Com­rades tri­als and tribu­la­tions

The Star Early Edition - - NEWS - BERNADETTE WOL­HUTER

BONG­MUSA Mthembu might not have plans for the R425 000 he won in this year’s Com­rades Marathon, but his son does.

Asked yes­ter­day what he would do with his win­nings, Mthembu said “it is not about the money”, but his son Sisanda told The Star’s sis­ter pa­per, The Mer­cury, that he hoped his fa­ther would “do nice things” for him.

And first pri­or­ity for the 12-year-old was ed­u­ca­tion. “I hope I get to go to a good school,” he said.

The first man to cross the fin­ish line in Pi­eter­mar­itzburg yes­ter­day, Mthembu com­pleted this year’s Com­rades – an up-run – in an im­pres­sive 5:35.34.

The crowd roared as the KwaZulu-Natal local came bolt­ing to­wards vic­tory, but his gaze was fixed on one among them – his son. As soon as he was through, Mthembu opened his arms and a beam­ing Sisanda leapt into them.

In years to come, the roles might be re­versed, as Sisanda said he hoped to fol­low in his dad’s foot­steps.

“One day I’m go­ing to run the Com­rades just like him,” he said. “And I hope to win.”

Mthembu said af­ter the race that Sisanda was his first­born. “And I’m try­ing to be his role model,” he said.

But Sisanda wasn’t on his own yes­ter­day; Mthembu’s whole fam­ily came out to sup­port him. “And I come from a big fam­ily, there are about 15 of us.”

Hail­ing from Bul­wer, in ru­ral KZN, the 33-year-old also won Com­rades in 2014.

That year, it was a down­run and he is the first black South African to have won both an up- and down-run.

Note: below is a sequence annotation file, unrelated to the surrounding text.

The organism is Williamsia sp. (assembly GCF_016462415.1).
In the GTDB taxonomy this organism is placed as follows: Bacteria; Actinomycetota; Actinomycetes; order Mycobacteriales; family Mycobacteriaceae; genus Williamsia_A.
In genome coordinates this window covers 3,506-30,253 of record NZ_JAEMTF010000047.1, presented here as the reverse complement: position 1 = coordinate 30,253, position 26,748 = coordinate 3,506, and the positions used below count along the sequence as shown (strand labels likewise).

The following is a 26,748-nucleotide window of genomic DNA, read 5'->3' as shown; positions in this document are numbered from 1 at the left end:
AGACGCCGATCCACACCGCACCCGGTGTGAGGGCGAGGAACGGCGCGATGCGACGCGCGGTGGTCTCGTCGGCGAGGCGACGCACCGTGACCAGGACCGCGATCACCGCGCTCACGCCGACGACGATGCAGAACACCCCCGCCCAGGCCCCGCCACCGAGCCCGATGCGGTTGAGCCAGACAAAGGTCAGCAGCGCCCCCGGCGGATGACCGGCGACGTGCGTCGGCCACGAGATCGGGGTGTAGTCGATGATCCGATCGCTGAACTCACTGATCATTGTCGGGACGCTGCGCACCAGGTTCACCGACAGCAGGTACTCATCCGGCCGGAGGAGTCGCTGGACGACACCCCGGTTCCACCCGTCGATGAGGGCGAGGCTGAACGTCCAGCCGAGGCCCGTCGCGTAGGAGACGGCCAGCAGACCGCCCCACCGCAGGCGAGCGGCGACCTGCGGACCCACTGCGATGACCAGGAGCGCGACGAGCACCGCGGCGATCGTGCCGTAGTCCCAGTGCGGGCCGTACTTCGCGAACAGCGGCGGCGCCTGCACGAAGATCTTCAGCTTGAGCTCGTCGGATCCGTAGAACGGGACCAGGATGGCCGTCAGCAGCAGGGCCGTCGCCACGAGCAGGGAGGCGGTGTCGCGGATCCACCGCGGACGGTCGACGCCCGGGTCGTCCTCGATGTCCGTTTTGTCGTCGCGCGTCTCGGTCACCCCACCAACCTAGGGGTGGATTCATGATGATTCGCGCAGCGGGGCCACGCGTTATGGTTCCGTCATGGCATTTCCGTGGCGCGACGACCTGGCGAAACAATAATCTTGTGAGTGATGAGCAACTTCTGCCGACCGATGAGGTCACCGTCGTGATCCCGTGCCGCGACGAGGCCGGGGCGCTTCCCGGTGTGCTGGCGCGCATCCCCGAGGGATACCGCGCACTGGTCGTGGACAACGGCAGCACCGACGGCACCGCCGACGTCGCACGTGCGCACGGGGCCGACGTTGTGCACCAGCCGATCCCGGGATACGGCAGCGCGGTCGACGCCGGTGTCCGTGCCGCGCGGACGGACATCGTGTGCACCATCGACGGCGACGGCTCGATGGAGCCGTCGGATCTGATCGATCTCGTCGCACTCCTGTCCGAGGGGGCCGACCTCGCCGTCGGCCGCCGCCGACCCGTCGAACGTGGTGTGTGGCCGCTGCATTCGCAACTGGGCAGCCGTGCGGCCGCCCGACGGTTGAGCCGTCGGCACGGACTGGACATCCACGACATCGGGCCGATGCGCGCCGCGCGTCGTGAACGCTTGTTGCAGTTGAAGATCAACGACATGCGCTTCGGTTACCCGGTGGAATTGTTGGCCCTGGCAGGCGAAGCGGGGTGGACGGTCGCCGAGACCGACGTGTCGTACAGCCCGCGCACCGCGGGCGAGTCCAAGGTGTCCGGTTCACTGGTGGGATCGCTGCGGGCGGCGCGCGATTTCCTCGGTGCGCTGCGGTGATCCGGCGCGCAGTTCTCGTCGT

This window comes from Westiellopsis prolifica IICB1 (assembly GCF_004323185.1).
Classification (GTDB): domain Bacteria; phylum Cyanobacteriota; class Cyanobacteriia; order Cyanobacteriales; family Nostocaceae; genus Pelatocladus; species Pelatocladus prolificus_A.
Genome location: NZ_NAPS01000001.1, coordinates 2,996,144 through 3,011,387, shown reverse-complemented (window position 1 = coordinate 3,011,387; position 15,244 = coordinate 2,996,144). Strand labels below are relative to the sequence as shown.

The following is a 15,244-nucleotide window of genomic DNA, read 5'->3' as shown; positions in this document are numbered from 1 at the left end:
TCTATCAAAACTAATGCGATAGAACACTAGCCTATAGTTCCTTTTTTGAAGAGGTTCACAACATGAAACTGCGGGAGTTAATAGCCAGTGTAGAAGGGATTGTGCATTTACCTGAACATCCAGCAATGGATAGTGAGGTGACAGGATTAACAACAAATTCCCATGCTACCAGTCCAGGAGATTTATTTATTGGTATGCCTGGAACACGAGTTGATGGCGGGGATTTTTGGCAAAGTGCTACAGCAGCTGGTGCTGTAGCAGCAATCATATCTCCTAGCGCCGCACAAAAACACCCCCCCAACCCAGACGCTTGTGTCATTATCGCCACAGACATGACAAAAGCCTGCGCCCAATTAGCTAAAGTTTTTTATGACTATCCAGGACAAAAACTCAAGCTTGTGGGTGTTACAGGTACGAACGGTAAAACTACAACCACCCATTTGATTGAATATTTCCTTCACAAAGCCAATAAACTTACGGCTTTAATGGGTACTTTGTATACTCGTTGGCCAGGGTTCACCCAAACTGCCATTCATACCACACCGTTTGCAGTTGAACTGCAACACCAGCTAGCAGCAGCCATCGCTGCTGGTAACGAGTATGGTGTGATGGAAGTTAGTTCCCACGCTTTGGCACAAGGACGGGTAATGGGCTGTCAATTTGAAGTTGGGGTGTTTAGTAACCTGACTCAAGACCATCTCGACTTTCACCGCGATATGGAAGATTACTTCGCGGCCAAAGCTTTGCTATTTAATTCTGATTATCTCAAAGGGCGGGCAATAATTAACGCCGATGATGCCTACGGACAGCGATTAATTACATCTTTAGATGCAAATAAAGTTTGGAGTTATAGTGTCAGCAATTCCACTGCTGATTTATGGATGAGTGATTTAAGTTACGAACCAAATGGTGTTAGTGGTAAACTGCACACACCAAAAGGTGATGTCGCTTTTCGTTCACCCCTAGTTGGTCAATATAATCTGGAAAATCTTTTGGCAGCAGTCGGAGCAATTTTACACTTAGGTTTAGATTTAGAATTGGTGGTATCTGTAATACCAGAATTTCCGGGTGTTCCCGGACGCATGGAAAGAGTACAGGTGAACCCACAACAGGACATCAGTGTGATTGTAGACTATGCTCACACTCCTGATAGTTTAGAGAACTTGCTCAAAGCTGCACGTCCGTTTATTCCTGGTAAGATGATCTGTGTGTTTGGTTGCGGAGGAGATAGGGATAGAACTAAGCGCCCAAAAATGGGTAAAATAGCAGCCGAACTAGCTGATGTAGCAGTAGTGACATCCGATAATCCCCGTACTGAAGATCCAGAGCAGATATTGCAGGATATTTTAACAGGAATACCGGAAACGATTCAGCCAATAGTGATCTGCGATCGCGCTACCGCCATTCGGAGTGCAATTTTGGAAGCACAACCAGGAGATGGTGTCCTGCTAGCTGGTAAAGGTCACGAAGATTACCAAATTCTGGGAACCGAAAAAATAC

Mthembu said he wanted to pro­mote ru­ral ath­letes. “The talent is there,” he said.

Of yes­ter­day’s race, he said he had “a plan”.

Fel­low first place win­ner Camille Her­ron, 35, of the US, had other plans.

“I have my hus­band Con­nor here. I love to party. I’m a home-brewer and I like my beer. I’m sure we’ll def­i­nitely have a good time – my hus­band’s Ir­ish too,” she laughed.

Her­ron first at­tempted Com­rades in 2014, but that year she had to pull out be­cause she was sick.

Af­ter yes­ter­day’s race, an emo­tional Her­ron said she had to pick her­self up sev­eral times.

She was in vis­i­ble pain for much of the race but in an awe-in­spir­ing show of per­se­ver­ance, she pushed through to be the first woman home in a time of 6:27.35.

She said her ham­strings were both­er­ing her dur­ing the race. “But I fought with all my heart,” she said.

The sec­ond man home was Hati­wande Nya­mande of Zim­babwe and the third was South Africa’s Gift Kelehe.

The sec­ond woman home was Alexan­dra Moro­zova of Rus­sia and the third South Africa’s Charné Bos­man.

As the fin­ish of the 92nd Com­rades drew near, those still on the fields of Scottsville made a bee­line for the end.

Some stuck their necks out a lit­tle fur­ther, many winced as they tried to push through the pain.

Be­ing di­ag­nosed with a de­bil­i­tat­ing con­di­tion would be enough to dev­as­tate any per­son, par­tic­u­larly an ath­lete.

But for Swiss run­ner Jas­mine Nu­nige – run­ning Com­rades for the first time with the Ned­bank Run­ning Club – who was di­ag­nosed with mul­ti­ple scle­ro­sis (MS) in 2011, Com­rades was just an­other ob­sta­cle for her to sur­mount.

Nu­nige, who is 43 – fin­ished in fifth place in the women’s race in a time of 6:46.21.

She said it had been a good race un­til 50km, when she be­gan ex­pe­ri­enc­ing tummy prob­lems. She was happy with her time, but was ini­tially con­cerned about how she might fare be­cause of the high tem­per­a­tures along the route.

“I was a lit­tle afraid (be­cause of my con­di­tion). Hills are not the best when you have this (MS), but I tried not to think about it.”

Nu­nige rep­re­sented Switzer­land at the 1994 Win­ter Olympics as a cross-coun­try skier.

Run­ning, she said, had helped her deal with her med­i­cal prob­lems.“It’s also good for the mind. It helps me cope. I find in­ner strength for my bat­tle against MS.”– Ad­di­tional re­port­ing by Kam­cilla Pil­lay


SET­TING OFF: Run­ners at the start­ing line of the 2017 Com­rades Marathon at Dur­ban’s City Hall yes­ter­day.

BRAVE­HEART: Jas­mine Nu­nige

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